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Inspection carried out on 7 June 2018

During a routine inspection

This inspection was carried out on 7 June 2018 and was unannounced. This was the first inspection of the home since it was registered to Aiveda Limited.

Arthurs Court is a ‘care home’. People in care homes receive accommodation and nursing or personal care as single package under one contractual agreement. CQC regulates both the premises and the care provided, and both were looked at during this inspection.

The care home provides accommodation and nursing care to up to 40 people. The home specialises in the care of older people who require nursing care to meet their physical needs. At the time of the inspection there were 35 people living at the home.

There was a registered manager in post. A registered manager is a person who has registered with the Care Quality Commission to manage the service. Like registered providers, they are ‘registered persons’. Registered persons have legal responsibility for meeting the requirements in the Health and Social Care Act 2008 and associated Regulations about how the service is run.

The provider had owned the home for just over a year and the registered manager had been in post since July 2017. In this time they had carried out regular audits and put action plans in place to improve the service and accommodation offered to people.

People were satisfied with the care they received but improvements were needed to make sure people had a good quality of life. Staff were very kind and patient when assisting people, but most interactions were task focussed rather than person centred.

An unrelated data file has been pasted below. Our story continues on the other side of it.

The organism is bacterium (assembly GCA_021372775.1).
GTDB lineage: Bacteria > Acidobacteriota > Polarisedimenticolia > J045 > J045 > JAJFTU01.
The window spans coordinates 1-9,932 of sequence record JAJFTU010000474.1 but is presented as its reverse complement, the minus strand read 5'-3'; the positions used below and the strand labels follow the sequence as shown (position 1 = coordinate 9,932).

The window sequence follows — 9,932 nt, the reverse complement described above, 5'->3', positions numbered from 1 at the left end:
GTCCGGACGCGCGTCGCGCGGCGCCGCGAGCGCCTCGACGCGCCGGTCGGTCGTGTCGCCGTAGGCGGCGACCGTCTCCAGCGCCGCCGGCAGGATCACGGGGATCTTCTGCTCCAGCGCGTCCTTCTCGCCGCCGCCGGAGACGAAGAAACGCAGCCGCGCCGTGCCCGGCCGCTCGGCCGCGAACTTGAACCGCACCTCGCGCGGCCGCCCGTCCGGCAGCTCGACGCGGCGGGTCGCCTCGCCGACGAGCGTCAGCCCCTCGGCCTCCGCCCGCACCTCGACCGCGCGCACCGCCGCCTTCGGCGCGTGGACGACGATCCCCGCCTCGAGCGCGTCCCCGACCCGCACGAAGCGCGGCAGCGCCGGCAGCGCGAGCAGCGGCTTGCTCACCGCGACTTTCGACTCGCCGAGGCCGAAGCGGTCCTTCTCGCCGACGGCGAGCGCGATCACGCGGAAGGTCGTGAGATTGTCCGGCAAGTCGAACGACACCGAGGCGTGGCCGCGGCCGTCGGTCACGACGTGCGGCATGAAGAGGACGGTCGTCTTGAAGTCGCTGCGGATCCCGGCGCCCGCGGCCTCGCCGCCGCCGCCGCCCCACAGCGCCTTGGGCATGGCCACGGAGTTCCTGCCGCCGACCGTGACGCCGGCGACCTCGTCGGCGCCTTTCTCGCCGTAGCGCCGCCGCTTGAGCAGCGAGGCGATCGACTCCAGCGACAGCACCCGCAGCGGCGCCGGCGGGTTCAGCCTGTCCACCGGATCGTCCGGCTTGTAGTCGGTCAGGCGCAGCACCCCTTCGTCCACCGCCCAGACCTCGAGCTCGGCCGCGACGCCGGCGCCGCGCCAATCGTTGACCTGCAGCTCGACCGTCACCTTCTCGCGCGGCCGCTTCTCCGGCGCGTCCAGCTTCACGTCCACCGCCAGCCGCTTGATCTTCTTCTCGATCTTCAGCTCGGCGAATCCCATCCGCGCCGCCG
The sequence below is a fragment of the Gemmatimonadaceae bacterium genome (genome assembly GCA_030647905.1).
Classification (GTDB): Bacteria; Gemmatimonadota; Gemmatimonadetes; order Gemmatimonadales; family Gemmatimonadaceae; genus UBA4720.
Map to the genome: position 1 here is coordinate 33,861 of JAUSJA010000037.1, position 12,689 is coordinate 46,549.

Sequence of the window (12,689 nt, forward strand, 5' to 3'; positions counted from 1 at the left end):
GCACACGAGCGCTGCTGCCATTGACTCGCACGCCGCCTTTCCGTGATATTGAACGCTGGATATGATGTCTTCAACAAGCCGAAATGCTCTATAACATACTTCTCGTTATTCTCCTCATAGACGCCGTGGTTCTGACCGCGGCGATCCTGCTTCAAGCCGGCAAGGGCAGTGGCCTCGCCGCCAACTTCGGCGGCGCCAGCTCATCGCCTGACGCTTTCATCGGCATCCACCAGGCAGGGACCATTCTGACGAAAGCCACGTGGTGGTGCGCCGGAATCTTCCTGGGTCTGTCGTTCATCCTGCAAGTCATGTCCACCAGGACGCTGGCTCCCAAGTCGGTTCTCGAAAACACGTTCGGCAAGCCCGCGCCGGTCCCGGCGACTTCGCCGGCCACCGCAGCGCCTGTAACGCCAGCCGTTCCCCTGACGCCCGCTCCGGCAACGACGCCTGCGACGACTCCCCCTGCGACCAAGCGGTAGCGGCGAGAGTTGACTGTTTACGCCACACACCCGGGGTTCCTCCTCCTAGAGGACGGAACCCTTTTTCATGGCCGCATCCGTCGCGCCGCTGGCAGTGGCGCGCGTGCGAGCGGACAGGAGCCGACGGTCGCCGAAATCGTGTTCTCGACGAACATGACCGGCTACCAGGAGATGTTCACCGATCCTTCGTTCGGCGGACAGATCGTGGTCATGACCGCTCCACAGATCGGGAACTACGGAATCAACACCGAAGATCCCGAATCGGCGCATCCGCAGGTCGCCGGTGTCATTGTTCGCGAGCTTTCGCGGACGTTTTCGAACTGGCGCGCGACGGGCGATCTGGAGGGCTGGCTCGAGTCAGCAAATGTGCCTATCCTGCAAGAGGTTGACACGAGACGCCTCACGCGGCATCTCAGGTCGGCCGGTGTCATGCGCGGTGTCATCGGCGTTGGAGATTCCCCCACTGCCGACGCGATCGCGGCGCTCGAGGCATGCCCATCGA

There were limited opportunities for social stimulation. Activities were not planned and delivered in accordance with people’s interests and abilities. The result of this was that a number of people, who were unable to occupy themselves, spent their day in the lounge with the television on or in an activity group which did not interest them.

People felt safe at the home and with the staff who supported them. One person told us, “I feel safe. The staff are very good to me, not like some places you hear about.” The provider had systems and processes in place which helped to minimise risks to people.

People’s healthcare needs were monitored on a day to day basis by trained nurses. The staff ensured people had access to other healthcare professionals according to their individual needs. The staff worked in partnership with other professionals to make sure people received the treatment they required.

People’s nutritional needs were assessed and met. Where people required support to eat and drink this was provided in an unhurried and dignified manner. People were generally happy with the food provided. One person said, “Food is alright. We get a choice.”

Staff knew how to support people who lacked the capacity to make decisions. People were supported to have choice and control over their lives and staff supported them in the least restrictive way possible. When people lacked capacity, decisions had been made on their behalf following current legislation.

People’s privacy and dignity was respected and people felt comfortable with the staff who supported them. Staff observed during the inspection were kind and friendly.

The provider and registered manager were committed to listening to people to make sure improvements made were in accordance with people’s wishes. People told us they would be comfortable to raise any complaints or concerns with a member of staff.

Further information is in the detailed findings below